Teacher's Guide: A Wrinkle in Time
ABOUT THIS BOOK
Fourteen-year-old Meg Murry, her younger brother, Charles Wallace, and best friend, Calvin O'Keefe, are in search of her scientist father when one stormy night an unearthly visitor takes them on a fantastic voyage to rescue her him. Can they overpower the forces of evil on their journey through space?
An Excerpt from A Wrinkle in Time
"When are we going home?" Meg asked anxiously. "What about Mother? What about the twins? They'll be terribly worried about us. When we didn't come in at bedtime--well, Mother must be frantic by now. She and the twins and Fort will have been looking and looking for us, and or course we aren't there to be found!"
"Now, don't worry, my pet," Mrs. Whatsit said cheerfully. "We took care of that before we left. Your mother has had enough to worry her with you and Charles to cope with, and not knowing about your father, without our adding to her anxieties. We took a time wrinkle as well as a space wrinkle. It's very easy to do if you just know how."
Excerpted from A Wrinkle in Time by Madeleine L'Engle. Copyright © 1962 by Madeleine L'Engle Franklin. Excerpted with permission from Farrar, Strauss & Giroux, Inc. All rights reserved.
ABOUT THIS AUTHOR
Madeleine L'Engle is the author of more than forty-five books for all ages, among them the beloved A Wrinkle in Time, awarded the Newbery Medal; A Ring of Endless Light, a Newbery Honor Book; A Swiftly Tilting Planet, winner of the American Book Award; and the Austin family series of which Troubling a Star is the fifth book. L'Engle was named the 1998 recipient of the Margaret A. Edwards award, honoring her lifetime contribution in writing for teens.
Today, Ms. L'Engle lives in New York City and Connecticut, writing at home and at the Cathedral of St. John the Divine, where she is variously the librarian and the writer-in-residence. "It depends from day-to-day on what they want to call me. I do keep the library collection--largely theology, philosophy, a lot of good reference books--open on a volunteer basis."
In the Classroom
Suggested Classroom Activities
Madeleine L'Engle's time-travel adventure novels call upon readers to think about the battle between good and evil. L'Engle brilliantly deals with this and other themes such as love, courage, and family relationships--themes that are as important today as when Wrinkle was written over three decades ago.
Each of the four Time Quartet books stands alone, so any one would make an excellent choice for reading aloud as well as a class novel study.
Use this guide to initiate discussion in your classroom and to integrate the novels into all areas of the curriculum. We invite you and your students to join Meg, Charles Wallace, and the others on their adventures. Tesser well!
To prepare for a study of L'Engle's time-travel adventure stories, ask students to define fantasy and science fiction. What is the distinction between the two genres? Then ask them to list popular movies and television shows that fit into these genres. Have them discuss which they consider fantasy and which science fiction--or a combination.
Good vs. Evil
In A Wrinkle in Time, Mrs. Whatsit, Mrs. Who, and Mrs. Which take Meg, Calvin, and Charles Wallace to the planet Uriel. There, as they see The Dark Thing, a shadow that is creeping over the cosmos, the children begin to understand the age-old struggle between the forces of good and evil. Have students make two columns on a large sheet of paper; one column should be labeled "good," and the other "evil." Beginning with Love and Hate, one in each column, ask students to list other characteristics of these forces.
In each of the novels, members of the Murry family learn important lessons when they encounter evil forces. Ask students to identify the conflict in each novel and discuss the overall theme of good vs. evil. How are these conflicts resolved? What does each Murry child learn about the power of love?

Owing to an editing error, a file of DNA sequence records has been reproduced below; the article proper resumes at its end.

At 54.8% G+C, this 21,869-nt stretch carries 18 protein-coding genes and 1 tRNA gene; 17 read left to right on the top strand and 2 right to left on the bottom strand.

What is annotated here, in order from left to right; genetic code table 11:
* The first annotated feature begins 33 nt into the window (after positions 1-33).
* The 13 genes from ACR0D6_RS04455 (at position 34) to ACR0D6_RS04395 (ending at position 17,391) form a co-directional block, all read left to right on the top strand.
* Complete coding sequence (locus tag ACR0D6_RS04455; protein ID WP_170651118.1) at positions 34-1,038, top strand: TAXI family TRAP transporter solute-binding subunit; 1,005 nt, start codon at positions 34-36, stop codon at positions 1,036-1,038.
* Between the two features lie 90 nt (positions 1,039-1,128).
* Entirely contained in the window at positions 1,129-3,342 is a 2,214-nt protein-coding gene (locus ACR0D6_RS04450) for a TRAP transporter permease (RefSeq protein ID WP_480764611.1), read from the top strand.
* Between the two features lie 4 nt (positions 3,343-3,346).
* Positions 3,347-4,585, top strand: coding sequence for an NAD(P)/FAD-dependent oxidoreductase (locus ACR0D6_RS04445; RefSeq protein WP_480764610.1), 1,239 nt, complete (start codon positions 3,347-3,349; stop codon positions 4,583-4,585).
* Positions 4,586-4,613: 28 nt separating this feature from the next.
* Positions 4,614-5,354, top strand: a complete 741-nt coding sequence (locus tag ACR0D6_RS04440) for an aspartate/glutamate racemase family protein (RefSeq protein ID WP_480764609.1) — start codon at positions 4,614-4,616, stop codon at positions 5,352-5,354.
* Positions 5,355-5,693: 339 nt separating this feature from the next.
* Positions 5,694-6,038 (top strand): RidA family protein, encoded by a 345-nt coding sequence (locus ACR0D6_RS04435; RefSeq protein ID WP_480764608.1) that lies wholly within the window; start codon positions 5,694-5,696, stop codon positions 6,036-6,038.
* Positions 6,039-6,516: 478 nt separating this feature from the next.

In A Wind in the Door, Charles Wallace is tormented by his classmates. Meg says, "It's not right in the United States of America that a little kid shouldn't be safe in school" (p. 47). Engage the class in a discussion about the safety issues facing public schools today, for example bullying, weapons, gangs, etc. How are these issues considered "evil" forces?
Courage and Honor
In A Wrinkle in Time, Meg experiences various types of love throughout her adventure. When she returns to Camazotz for Charles Wallace, she learns that love can enable her to be brave in the face of danger. It provides her with the strength that she needs to overcome evil. Ask students to trace the development of Meg's understanding of the power of love and discuss or write about it in an essay format.
In some ways, Charles Wallace might be considered the most courageous Murry. Encourage students to compare and contrast his courageous journey in A Wind in the Door to his adventures in A Swiftly Tilting Planet.
The Murry twins, Sandy and Dennys, take their first time-travel adventure in Many Waters. As the "practical" members of the family, they are very frightened throughout most of their trip. Ask students to discuss whether it takes courage to be "practical" and "ordinary" in a family like the Murrys. How might being "practical" and "ordinary" cause anyone to be frightened upon entering a new experience? Do the twins become more courageous by the end of the novel?
Dealing with Giftedness
Charles Wallace realizes that he is different. While he is intellectually gifted, he lacks the physical ability to do things like the other boys in his class. Ask students to brainstorm characteristics of an intellectually gifted child. Make a chart for each of the Murry children and Calvin O'Keefe and cite evidence from the novels that indicates that each child might be considered gifted.
Family and Relationships
Have students study the Murry-O'Keefe family tree which can be found in the back of any of the 35th anniversary commemorative editions. Ask each student to select one person from the tree and design a page about that person's life and adventures to be included in a Murry-O'Keefe family scrapbook. Compile the pages and bind it.
In A Wrinkle in Time, Mrs. Whatsit compares life to a sonnet (p. 179) as a means to explain the concept of freedom within a structure of constraints or rules. Ask for a volunteer to look up a more complete description of this poetic form and explain it to the class. Have each student select a character in the book and write a poem that this character might write to another character in the book.